Biden will make a consistent effort to try recapture the role of American supremacy which was largely frittered under Trump’s watch under the policy of “America First.”

New York Times reports, “A former French ambassador to Washington, Gérard Araud, said that “every single European leader has had an appalling conversation with Trump.” [Nov. 8, 2020] A very interesting situation that Biden will have to face is the low ebb of relationship between U.S and China at many levels, including technological, economic, ideological areas. Trade tariffs, pressure of company like Huawei, are only tip of the iceberg.

Policies by U.S under Trump have brought China and Russia together on many platforms.

However, Russia’s foreign relation policy has been sharp- not putting all its eggs in one basket [something this writer has long been promoting Pakistan should do], instead, Russia has focused on increasing trade and technological partnerships/exchange with countries including India [with whom it enjoys a long term relationship], Iran and European Union.

What one sees on the canvas, are the indisputable areas of possibility of heightened emotions between Moscow and Washington. Russia largely believes relations between both nations will flow in a similar uncomfortable pattern as they did under Obama’s watch. There is no ecstasy in Russia over President-elect’s win. This was very obvious by the muted reaction to the American election results in Russia.

An extremely interesting one liner which says it all from an article by Ian Hill is worthy of a share, “Biden has foreshadowed that in dealing with Russia he will balance confrontation with engagement: “Hang tough but keep talking.” [The Interpreter, November 25 th 2020] Biden will have an open door policy with Russia in issues where dialogue may be the key to handling/settling issues.

Where dialogue is not the key, a hardline by U.S cannot be ruled out. Yet there are grounds, for both to engage on selective issues. An organized and subject based bilateral engagements between the two can help smoothen out flashpoints with potential to escalate into an ugly confrontation. Interaction at top-executive level and military to military interaction alone may not in themselves be sufficient. The Arctic Council for example is a forum that gives an opportunity for both nations to work together.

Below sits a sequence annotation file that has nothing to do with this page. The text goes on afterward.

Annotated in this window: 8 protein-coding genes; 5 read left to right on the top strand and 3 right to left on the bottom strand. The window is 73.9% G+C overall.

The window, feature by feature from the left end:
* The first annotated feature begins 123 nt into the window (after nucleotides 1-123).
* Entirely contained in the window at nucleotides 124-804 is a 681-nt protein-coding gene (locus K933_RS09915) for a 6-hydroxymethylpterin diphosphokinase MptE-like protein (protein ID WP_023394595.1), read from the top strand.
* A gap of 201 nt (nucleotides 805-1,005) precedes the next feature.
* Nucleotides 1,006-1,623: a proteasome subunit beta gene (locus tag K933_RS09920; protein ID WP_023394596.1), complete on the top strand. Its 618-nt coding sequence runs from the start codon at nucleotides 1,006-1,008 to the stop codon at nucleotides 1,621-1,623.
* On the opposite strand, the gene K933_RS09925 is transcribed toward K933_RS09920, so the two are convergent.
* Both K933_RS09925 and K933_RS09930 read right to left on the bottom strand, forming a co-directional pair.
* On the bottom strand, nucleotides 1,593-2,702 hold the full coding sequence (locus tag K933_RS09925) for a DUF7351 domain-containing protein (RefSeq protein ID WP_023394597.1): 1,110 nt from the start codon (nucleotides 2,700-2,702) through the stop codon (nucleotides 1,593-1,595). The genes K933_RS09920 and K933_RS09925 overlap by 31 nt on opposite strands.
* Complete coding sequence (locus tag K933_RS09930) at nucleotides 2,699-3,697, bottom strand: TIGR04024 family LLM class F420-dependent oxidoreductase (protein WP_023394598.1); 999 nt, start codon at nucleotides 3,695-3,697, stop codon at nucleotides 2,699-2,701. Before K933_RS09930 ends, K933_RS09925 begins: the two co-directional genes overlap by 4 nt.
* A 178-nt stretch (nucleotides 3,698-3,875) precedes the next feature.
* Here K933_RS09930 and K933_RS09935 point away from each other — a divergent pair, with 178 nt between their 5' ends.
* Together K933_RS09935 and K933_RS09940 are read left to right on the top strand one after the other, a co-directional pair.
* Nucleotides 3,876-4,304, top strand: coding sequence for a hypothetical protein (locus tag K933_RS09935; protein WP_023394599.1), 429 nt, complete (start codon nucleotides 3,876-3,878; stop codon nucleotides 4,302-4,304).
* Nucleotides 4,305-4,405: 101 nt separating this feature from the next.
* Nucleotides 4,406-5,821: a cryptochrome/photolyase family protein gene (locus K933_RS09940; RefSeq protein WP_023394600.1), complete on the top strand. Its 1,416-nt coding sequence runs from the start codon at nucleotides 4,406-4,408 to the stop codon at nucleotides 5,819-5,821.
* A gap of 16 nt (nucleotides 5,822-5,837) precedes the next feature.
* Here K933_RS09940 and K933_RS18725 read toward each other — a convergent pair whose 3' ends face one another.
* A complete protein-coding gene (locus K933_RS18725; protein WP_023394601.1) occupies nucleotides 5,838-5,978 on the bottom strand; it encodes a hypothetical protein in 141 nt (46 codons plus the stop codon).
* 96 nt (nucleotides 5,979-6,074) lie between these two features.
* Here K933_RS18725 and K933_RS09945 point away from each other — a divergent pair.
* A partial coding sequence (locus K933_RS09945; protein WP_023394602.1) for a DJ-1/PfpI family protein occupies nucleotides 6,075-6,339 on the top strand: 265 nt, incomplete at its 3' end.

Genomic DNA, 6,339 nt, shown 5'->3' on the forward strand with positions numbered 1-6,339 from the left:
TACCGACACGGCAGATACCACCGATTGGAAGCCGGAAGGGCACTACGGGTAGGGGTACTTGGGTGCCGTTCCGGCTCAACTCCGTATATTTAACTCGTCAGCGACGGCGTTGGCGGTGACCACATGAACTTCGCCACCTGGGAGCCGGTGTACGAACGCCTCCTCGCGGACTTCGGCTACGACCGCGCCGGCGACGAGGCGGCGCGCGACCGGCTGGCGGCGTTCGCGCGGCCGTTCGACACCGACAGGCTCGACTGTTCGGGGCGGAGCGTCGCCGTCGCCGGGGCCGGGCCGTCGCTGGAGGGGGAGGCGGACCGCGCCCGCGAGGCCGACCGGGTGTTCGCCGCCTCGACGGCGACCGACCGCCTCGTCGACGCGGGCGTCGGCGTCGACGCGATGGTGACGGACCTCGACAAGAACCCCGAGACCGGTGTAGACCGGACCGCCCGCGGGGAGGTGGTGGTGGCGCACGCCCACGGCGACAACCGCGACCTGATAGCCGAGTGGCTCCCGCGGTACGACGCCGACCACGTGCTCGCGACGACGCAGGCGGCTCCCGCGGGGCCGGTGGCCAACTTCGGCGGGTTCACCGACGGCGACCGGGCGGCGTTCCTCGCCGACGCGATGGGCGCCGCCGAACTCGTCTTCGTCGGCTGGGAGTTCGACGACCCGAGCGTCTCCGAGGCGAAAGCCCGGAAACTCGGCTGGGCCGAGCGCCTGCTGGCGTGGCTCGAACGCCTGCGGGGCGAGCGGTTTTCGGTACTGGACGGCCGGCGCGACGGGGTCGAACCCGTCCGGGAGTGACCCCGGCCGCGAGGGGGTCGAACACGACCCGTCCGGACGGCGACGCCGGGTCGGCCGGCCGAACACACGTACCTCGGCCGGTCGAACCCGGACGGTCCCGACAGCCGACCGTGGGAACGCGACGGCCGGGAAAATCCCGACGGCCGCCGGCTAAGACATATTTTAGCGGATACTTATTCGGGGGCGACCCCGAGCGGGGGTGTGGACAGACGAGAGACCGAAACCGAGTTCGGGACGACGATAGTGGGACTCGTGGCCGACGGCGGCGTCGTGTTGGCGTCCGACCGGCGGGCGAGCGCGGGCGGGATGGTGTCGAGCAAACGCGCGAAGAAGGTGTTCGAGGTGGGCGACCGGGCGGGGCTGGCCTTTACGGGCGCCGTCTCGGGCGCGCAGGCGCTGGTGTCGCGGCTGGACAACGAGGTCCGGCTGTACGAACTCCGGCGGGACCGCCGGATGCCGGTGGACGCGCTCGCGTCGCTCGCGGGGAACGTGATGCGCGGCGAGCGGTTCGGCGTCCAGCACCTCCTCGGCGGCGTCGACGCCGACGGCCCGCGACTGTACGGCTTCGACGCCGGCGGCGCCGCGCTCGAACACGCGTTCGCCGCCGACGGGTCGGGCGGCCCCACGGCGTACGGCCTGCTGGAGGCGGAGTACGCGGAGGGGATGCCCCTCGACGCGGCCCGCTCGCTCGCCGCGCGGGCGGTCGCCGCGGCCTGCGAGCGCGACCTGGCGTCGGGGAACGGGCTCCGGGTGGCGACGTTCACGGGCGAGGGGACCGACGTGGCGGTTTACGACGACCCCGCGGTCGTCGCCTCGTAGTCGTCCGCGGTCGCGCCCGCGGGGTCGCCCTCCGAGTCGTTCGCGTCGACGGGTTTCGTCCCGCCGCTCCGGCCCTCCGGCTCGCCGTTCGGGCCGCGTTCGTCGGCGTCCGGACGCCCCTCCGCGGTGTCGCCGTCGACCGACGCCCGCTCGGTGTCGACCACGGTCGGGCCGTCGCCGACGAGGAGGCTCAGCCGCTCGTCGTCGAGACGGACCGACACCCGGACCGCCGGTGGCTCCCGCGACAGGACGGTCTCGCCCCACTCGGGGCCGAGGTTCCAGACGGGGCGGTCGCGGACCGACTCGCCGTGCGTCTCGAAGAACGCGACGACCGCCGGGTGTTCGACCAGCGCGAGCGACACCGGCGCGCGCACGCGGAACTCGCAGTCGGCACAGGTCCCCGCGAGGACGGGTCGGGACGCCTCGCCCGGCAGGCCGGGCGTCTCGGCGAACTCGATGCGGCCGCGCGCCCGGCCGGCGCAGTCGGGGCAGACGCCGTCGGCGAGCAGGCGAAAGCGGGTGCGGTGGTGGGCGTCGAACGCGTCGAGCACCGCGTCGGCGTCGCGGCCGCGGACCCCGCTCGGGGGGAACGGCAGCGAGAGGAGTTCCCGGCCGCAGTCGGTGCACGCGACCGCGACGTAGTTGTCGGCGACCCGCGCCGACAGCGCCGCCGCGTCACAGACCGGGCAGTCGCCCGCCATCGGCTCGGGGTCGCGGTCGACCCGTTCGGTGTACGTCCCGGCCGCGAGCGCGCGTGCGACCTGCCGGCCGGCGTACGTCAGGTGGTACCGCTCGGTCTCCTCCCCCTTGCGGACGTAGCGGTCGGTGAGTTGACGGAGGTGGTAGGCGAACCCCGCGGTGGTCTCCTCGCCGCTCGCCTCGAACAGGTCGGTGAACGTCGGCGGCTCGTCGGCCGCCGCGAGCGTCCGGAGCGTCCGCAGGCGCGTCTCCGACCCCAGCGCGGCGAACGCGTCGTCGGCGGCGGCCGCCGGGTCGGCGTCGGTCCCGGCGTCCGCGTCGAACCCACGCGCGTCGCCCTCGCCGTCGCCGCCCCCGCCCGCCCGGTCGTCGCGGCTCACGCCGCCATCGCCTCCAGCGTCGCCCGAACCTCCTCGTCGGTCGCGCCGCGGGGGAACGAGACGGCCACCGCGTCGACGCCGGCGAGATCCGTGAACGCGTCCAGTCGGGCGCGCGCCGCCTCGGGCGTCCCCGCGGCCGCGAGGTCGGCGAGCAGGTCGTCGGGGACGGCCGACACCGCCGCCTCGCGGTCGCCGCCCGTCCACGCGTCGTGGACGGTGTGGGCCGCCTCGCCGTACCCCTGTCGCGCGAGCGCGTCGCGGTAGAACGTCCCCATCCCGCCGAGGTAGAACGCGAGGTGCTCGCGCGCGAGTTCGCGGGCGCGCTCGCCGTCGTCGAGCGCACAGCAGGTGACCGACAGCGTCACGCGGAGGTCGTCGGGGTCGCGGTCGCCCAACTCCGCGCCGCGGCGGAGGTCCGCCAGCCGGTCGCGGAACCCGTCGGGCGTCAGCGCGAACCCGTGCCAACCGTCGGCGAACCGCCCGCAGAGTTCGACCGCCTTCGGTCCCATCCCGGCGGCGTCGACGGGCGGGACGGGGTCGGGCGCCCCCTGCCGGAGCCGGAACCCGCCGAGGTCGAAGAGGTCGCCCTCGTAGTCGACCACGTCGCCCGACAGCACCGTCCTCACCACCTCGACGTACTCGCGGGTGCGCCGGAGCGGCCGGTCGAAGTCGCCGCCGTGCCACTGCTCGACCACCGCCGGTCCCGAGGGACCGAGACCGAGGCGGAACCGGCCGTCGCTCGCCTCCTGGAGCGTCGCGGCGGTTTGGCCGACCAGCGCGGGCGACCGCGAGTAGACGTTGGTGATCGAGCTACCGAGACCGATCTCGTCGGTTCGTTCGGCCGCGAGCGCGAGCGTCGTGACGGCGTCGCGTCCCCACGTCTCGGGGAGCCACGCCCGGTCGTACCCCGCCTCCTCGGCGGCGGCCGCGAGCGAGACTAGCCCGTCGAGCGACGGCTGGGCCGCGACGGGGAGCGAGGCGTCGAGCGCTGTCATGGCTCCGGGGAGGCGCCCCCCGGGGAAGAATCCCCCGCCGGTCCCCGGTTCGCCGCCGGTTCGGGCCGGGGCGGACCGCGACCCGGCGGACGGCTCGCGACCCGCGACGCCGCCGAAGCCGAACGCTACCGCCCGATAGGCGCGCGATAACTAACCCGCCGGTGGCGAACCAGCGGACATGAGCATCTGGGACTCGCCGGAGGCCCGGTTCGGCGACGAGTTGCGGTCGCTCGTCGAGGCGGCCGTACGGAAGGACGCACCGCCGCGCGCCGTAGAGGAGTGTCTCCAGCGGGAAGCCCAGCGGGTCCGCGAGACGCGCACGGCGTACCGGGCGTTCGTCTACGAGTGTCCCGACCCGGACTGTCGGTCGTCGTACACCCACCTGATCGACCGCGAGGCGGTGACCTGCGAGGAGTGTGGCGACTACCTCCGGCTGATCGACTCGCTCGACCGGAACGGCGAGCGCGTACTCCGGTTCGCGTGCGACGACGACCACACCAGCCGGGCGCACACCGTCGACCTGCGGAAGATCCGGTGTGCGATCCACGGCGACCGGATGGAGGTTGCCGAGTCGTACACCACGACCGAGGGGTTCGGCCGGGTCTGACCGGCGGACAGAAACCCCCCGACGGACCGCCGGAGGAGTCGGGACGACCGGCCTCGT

Fire-fighting to diffuse conflicts is one thing, an ongoing diplomatic effort is another that diverts fire-fighting ab-initio, or if it comes to it, compliments those efforts.

Both nations at the end of the day, are smart enough to work together where needed.

They need to expand the smartness so that the areas of working together grows further.

The writer is a lawyer, academic and political analyst. She has authored a book titled ‘A Comparative Analysis of Media and Media Laws in Pakistan.’ She can be contacted at: yasmeenali62@gmail.com and tweets at @yasmeen_9

Source: https://dailytimes.com.pk/701269/bidens-foreign-policy-with-russia/

About The CSS Point

The CSS Point is the Pakistan 1st Free Online platform for all CSS aspirants. We provide FREE Books, Notes and Current Affairs Magazines for all CSS Aspirants.

The CSS Point - The Best Place for All CSS Aspirants

January 2021
Template Design © The CSS Point. All rights reserved.
Skip to toolbar